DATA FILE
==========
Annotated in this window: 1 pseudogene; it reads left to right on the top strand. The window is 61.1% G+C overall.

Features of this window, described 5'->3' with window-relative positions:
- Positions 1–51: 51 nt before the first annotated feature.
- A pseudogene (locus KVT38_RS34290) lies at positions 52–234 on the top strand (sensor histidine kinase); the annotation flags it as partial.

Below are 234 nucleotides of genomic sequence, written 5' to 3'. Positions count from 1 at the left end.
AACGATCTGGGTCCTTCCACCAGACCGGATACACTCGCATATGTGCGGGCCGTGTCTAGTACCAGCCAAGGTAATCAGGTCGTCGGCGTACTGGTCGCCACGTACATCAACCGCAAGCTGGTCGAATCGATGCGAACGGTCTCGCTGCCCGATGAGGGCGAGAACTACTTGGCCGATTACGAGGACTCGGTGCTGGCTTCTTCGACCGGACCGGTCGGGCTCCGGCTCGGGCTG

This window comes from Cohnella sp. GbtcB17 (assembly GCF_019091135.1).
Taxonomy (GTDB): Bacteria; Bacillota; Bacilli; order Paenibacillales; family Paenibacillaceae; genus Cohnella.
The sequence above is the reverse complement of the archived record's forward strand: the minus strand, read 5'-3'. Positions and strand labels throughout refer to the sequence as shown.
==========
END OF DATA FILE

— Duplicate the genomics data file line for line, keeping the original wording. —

Annotated in this window: 1 pseudogene; it reads left to right on the top strand. The window is 61.1% G+C overall.

Features of this window, described 5'->3' with window-relative positions:
- Positions 1–51: 51 nt before the first annotated feature.
- A pseudogene (locus KVT38_RS34290) lies at positions 52–234 on the top strand (sensor histidine kinase); the annotation flags it as partial.

Below are 234 nucleotides of genomic sequence, written 5' to 3'. Positions count from 1 at the left end.
AACGATCTGGGTCCTTCCACCAGACCGGATACACTCGCATATGTGCGGGCCGTGTCTAGTACCAGCCAAGGTAATCAGGTCGTCGGCGTACTGGTCGCCACGTACATCAACCGCAAGCTGGTCGAATCGATGCGAACGGTCTCGCTGCCCGATGAGGGCGAGAACTACTTGGCCGATTACGAGGACTCGGTGCTGGCTTCTTCGACCGGACCGGTCGGGCTCCGGCTCGGGCTG

This window comes from Cohnella sp. GbtcB17 (assembly GCF_019091135.1).
Taxonomy (GTDB): Bacteria; Bacillota; Bacilli; order Paenibacillales; family Paenibacillaceae; genus Cohnella.
The sequence above is the reverse complement of the archived record's forward strand: the minus strand, read 5'-3'. Positions and strand labels throughout refer to the sequence as shown.